Bonded means the storage of certain goods under charge of customs, e.g. customs seal until the import duties are paid or until the goods are taken out of the country. In-bond shipments are freight that is not released at the border. The freight is instead moved inland by a bonded carrier to obtain release. In-bond shipments can only be carried by carriers who have a bond.
  • Bonded warehouse
    A bonded warehouse (or bond) is a secured area in which dutiable goods can be stored or undergo manufacturing operations without payment of duty. It may be managed by the state or by private enterprise. In the latter case a customs bond must be posted with the government.
  • Bordereau
    Bordereau is a document used in road freight which lists the cargo carried on a road vehicle, often referencing appended copies of the road consignment note.
  • Break-even Weight
    Break-even weight is a cargo shipping measurement at which it is cheaper to charge a lower freight rate times a volume metric than it is to charge a more expensive rate multiplied by the actual weight of the shipment.
  • Broken Stowage
    Broken stowage is unavoidably lost cargo space in the holds of a vessel due to the contour of the hull and/or the shape of the cargo. Dunnage, ladders, and stanchions are example of broken stowage. The exact amount of wasted space depends upon the kind of cargo, the packing and the used spaces.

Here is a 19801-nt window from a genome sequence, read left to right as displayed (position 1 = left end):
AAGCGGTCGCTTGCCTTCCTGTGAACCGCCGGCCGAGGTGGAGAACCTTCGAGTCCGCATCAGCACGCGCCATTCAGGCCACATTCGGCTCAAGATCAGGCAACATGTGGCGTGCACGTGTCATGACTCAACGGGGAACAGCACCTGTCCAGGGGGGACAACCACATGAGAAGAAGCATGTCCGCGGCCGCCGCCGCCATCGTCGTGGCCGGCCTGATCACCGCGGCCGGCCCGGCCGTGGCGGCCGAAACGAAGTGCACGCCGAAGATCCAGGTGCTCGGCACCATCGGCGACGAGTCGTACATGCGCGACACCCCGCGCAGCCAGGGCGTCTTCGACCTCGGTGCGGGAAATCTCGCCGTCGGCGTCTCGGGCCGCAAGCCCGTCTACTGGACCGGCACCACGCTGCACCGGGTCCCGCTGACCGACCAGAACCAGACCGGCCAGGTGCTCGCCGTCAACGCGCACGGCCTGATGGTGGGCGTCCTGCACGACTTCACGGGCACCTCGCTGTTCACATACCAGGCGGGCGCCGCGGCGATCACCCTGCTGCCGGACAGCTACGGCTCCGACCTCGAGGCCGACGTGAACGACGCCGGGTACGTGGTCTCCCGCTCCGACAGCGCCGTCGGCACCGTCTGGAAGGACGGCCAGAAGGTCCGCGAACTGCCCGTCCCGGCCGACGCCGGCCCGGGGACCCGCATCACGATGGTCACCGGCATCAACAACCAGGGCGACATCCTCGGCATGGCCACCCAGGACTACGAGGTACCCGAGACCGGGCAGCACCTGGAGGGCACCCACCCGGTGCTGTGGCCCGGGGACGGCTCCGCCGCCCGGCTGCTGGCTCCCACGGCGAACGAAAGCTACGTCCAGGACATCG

• C
  • Cabotage
    Cabotage is the haulage of goods for hire or reward in one member state by a vehicle registered in a different member state. In other words it is the transport of goods between two ports, or places located in the same country, by a carrier based in another country.
  • CAD
    CAD stands for Cash Against Documents and is a method of financing where an importer pays for goods before receiving them. This situation is similar to real estate transactions in which a third party holds money in escrow until the transfer of the home’s title is finalised.
  • CAF
    CAF stands for Currency Adjustment Factor which is a fee placed on the freight amount, by the ocean carrier to provide for fluctuations in exchange rate. CAF was created to account for continually changing exchange rates between the US dollar and Pacific Rim currencies.
  • Call
    "Call" or "Port of Call" is an intermediate s visit of a vessel to a port. These can can include both inland harbours and marine seaports.
  • Cargo
    Cargo was originally a shipload but now covers all types of freight, including that carried by rail, van, truck, or intermodal container. Multi-modal container units, designed to facilitate load handling of the goods contained, are also referred to as cargo, specially by shipping lines and logistics operators.